Mike Nowatzki reports for Forum News Service. He can be reached at (701) 255-5607.
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BISMARCK — North Dakota leaders are signaling a growing willingness to use earnings from the state's $3.8 billion Legacy Fund to shore up declining revenues when they craft the budget for next biennium, but just which earnings will be available is still up in the air. "I'll tell you right now, I'm counting on the revenue from the Legacy Fund," Senate Majority Leader Rich Wardner, R-Dickinson, said during a lively panel discussion Thursday as part of the Greater North Dakota Chamber's daylong Policy Summit in Bismarck.
BISMARCK — Differences of opinion over property and oil taxes, federal regulations and approaches to the state's mental health crisis emerged in the first of three scheduled debates between North Dakota's three candidates for governor on Thursday. Republican entrepreneur Doug Burgum of Fargo, Democratic state Rep. Marvin Nelson of Rolla and Fargo business owner Marty Riske, the Libertarian Party candidate, squared off in a largely fireworks-free debate that capped off the Greater North Dakota Chamber's Policy Summit at the Ramkota Hotel in Bismarck.
BISMARCK — Last year's economic slowdown in North Dakota didn't put the brakes on criminal activity, as the state posted its highest increase in the per-capita crime rate in at least five years, according to the annual crime report released Thursday. The per-capita crime rate jumped by 9.8 percent last year — more than double the 4.4 percent increase in 2014 — based on the U.S. Census Bureau's estimated population of 756,927. That compares to a 0.3 percent reduction in the crime rate in 2013 and increases of 8.4 percent in 2012 and 7.8 percent in 2011.
NEAR CANNON BALL – North Dakota’s homeland security director ordered the removal of state-owned trailers and water tanks from the Dakota Access Pipeline protest campsite Monday, citing mounting reports of...
BISMARCK — Barrels of oil aren't the only thing North Dakota is making less of these days. Residents produced fewer bundles of joy last year, too. The number of babies born to North Dakota residents declined in 2015 for the first time in 14 years, according to vital statistics released by the state Department of Health this week.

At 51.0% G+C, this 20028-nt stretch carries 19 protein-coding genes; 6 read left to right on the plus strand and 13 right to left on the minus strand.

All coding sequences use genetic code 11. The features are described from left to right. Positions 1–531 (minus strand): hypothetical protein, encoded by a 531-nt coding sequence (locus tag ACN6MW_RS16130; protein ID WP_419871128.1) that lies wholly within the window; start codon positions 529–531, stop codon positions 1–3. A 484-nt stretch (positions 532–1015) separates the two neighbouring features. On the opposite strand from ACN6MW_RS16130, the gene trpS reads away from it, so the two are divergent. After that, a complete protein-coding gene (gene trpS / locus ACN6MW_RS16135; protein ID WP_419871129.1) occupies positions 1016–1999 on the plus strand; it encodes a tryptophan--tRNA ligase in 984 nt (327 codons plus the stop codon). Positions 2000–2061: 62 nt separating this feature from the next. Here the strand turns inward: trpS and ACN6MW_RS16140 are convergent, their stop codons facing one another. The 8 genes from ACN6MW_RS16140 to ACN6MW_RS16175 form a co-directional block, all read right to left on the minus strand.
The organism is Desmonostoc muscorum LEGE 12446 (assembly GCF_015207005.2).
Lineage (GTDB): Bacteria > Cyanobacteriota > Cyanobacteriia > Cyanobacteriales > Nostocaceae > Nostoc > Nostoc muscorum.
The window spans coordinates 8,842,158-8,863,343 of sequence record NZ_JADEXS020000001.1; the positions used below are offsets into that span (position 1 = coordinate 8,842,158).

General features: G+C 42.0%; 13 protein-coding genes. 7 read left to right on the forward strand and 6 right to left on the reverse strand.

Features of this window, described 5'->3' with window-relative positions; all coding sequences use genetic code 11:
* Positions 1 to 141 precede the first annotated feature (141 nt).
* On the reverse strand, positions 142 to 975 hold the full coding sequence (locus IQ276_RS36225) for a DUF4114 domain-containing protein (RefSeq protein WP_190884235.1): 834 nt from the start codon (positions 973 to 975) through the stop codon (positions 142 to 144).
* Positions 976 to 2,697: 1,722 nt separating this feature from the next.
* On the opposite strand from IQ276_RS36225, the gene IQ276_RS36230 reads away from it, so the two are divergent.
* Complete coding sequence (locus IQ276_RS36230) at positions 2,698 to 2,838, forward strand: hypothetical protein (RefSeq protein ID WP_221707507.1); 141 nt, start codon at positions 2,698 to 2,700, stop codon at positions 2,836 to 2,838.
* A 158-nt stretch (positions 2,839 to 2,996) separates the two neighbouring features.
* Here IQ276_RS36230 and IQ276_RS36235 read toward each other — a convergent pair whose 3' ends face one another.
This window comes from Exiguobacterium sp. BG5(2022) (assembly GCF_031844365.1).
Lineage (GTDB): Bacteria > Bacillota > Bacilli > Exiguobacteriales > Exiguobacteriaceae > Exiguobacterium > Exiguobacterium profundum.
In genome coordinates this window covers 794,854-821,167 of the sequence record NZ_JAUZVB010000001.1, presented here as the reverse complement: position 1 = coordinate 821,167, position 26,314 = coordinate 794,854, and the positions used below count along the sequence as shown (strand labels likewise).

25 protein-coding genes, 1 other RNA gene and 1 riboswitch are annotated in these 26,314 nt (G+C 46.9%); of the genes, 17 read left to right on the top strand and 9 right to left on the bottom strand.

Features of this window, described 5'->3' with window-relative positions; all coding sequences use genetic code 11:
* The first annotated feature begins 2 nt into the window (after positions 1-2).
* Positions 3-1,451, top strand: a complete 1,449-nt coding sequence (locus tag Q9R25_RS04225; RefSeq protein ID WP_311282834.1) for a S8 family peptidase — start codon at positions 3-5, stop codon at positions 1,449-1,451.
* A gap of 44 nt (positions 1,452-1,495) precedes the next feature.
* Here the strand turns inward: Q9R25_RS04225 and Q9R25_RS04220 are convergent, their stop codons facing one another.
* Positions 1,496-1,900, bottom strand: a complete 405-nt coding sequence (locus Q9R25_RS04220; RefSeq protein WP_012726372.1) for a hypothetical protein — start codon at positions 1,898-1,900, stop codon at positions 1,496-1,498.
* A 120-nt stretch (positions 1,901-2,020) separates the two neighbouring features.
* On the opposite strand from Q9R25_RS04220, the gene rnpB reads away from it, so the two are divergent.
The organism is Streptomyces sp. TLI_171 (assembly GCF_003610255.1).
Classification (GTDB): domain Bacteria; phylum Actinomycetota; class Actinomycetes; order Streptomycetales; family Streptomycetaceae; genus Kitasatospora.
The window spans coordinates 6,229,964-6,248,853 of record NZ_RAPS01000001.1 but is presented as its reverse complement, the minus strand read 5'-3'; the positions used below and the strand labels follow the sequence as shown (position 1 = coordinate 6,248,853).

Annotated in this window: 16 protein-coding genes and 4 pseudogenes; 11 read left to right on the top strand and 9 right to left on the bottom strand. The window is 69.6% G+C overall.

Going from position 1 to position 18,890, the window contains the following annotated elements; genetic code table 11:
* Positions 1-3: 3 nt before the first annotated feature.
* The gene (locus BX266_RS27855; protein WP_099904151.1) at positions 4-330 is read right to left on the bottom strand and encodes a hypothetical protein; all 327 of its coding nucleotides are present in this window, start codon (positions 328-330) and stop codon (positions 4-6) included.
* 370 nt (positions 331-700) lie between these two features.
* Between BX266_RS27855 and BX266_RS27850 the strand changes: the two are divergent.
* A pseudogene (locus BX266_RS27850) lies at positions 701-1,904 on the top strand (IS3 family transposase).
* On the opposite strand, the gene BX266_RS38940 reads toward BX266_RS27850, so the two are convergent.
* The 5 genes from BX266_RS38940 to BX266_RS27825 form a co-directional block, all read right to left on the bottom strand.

BISMARCK — The state Board of Higher Education's three-member Audit Committee voted unanimously Friday to hire an independent third party to investigate whether North Dakota State University President Dean Bresciani's handling of media guidelines for athletics coverage violated any board policies. Board President Kathleen Neset, who chairs the committee, said the review is "in everyone's best interest."
BISMARCK — Abortions performed in North Dakota hit their lowest number last year since recordkeeping began in the 1980s, which the director of the state's lone abortion clinic attributes largely to better availability and insurance coverage of contraceptives. The Red River Women's Clinic in Fargo performed 1,166 abortions last year, down from 1,264 in 2014, according to the North Dakota Department of Health, which began keeping abortion statistics in 1981. The previous low was 1,182 abortions in 2013, while the high was 3,076 in 1982.
BISMARCK — North Dakotans will vote this fall on whether to legalize marijuana for medical use, one of five measures that will appear on the November ballot, Secretary of State Al Jaeger said Thursday. Sponsors needed 13,452 signatures to get the initiated measure, which they've dubbed the Compassionate Care Act, on the Nov. 8 ballot. They delivered 18,011 signatures to Jaeger on July 11, and 17,217 were accepted as qualified electors.
BISMARCK – The most in-depth audit to date of the computer network that supports North Dakota’s state government found a “fundamental weakness” in the Information Technology Department’s inability to deploy...
BISMARCK — North Dakota voters will decide in November whether to raise taxes on tobacco products for the first time since 1993, including a fivefold increase in the cigarette tax that sponsors of the ballot measure hope will motivate adults to quit smoking and prevent young people from starting. Secretary of State Al Jaeger announced Wednesday that 21,698 of the 22,840 signatures that sponsors submitted in early July were accepted as being qualified. Sponsors needed 13,452 signatures to place the proposed change in state law on the Nov. 8 ballot.